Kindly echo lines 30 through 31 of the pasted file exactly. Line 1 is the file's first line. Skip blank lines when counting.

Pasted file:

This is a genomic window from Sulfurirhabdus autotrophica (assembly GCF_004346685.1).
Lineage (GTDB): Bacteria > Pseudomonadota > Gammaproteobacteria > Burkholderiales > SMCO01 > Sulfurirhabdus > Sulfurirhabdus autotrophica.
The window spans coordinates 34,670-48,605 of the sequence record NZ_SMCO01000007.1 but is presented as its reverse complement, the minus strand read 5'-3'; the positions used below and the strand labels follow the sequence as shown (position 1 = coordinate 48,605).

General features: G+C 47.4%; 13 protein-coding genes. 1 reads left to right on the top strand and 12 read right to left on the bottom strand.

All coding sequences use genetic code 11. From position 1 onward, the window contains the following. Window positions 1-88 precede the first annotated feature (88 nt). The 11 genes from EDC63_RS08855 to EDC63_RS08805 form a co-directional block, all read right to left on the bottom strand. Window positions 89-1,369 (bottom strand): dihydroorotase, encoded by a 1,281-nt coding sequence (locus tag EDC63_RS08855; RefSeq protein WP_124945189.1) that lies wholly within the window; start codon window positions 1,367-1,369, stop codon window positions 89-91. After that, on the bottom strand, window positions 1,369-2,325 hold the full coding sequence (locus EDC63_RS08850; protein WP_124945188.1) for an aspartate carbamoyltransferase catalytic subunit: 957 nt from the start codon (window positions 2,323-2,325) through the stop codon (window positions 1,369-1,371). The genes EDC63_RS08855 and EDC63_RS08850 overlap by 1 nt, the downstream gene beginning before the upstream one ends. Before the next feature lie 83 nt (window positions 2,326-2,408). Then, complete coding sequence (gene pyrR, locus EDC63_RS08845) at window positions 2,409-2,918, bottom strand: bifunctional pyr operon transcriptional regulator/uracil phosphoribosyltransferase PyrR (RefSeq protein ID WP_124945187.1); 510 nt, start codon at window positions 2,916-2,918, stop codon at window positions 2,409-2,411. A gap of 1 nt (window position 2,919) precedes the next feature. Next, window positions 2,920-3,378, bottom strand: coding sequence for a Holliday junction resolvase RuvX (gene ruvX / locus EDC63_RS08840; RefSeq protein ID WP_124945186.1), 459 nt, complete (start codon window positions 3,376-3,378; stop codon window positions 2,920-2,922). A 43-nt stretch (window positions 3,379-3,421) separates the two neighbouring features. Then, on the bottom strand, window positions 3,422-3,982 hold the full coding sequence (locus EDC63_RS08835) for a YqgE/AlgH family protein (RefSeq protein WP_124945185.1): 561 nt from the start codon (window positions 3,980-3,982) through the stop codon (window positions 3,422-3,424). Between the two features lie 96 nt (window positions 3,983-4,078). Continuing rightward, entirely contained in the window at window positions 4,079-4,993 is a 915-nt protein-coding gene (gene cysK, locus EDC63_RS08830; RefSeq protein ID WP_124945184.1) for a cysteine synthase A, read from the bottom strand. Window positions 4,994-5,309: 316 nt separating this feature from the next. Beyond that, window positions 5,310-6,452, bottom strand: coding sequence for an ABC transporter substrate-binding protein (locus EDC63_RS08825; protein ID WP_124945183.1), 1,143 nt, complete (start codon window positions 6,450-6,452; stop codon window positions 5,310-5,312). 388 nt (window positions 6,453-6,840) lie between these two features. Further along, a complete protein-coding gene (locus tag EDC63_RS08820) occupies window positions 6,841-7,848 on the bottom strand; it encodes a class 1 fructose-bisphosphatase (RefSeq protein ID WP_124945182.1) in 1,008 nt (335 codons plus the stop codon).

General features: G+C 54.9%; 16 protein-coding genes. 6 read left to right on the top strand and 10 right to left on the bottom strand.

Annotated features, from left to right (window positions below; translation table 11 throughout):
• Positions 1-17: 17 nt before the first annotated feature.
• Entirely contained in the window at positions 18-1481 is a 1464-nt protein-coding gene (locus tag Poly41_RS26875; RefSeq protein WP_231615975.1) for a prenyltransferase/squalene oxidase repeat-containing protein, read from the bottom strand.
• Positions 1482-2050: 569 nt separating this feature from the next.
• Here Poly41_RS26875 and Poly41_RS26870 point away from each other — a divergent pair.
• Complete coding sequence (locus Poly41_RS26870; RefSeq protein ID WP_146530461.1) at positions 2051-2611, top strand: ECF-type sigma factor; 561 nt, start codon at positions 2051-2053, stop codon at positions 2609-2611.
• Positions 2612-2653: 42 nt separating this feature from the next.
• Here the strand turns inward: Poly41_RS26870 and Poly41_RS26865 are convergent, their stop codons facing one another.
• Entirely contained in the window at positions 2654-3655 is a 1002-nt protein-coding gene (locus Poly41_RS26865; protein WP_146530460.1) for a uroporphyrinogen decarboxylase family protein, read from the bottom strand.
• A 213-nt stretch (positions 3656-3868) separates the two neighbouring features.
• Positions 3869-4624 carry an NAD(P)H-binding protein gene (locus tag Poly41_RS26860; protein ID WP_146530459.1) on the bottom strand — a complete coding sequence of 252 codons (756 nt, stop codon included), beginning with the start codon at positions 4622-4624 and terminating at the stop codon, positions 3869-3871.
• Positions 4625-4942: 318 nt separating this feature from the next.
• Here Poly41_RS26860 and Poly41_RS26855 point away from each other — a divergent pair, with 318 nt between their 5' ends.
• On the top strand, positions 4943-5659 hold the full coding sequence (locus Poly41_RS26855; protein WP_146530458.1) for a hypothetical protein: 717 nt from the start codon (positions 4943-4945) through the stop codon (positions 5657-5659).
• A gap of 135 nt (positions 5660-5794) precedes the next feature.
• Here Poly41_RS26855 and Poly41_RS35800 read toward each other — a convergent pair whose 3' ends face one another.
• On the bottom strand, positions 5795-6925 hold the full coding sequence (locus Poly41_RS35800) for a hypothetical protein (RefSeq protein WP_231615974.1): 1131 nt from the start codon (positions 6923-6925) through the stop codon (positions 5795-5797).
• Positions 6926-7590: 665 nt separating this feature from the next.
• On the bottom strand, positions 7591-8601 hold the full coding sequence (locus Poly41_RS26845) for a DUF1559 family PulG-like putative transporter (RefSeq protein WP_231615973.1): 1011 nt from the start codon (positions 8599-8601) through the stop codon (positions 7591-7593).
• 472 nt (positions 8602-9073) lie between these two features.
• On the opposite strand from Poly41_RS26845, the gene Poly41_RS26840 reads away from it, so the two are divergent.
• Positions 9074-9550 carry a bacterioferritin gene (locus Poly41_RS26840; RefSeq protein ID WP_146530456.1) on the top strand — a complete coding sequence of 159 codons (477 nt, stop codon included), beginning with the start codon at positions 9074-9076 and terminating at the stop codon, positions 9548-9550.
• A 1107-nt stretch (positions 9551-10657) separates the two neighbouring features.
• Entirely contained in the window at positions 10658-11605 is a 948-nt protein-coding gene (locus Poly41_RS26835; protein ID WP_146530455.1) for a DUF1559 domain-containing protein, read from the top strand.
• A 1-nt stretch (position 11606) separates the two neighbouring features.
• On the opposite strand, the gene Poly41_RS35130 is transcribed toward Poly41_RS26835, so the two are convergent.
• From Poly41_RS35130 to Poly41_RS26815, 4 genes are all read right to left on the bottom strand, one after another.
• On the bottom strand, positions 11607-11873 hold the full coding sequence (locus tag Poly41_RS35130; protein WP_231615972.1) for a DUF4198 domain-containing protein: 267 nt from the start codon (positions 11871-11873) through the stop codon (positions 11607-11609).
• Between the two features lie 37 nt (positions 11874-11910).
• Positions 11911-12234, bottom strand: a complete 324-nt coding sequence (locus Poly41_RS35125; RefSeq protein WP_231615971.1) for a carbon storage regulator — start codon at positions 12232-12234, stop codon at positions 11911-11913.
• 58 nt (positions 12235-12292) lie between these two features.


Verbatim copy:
• Entirely contained in the window at positions 10658-11605 is a 948-nt protein-coding gene (locus Poly41_RS26835; protein ID WP_146530455.1) for a DUF1559 domain-containing protein, read from the top strand.
• A 1-nt stretch (position 11606) separates the two neighbouring features.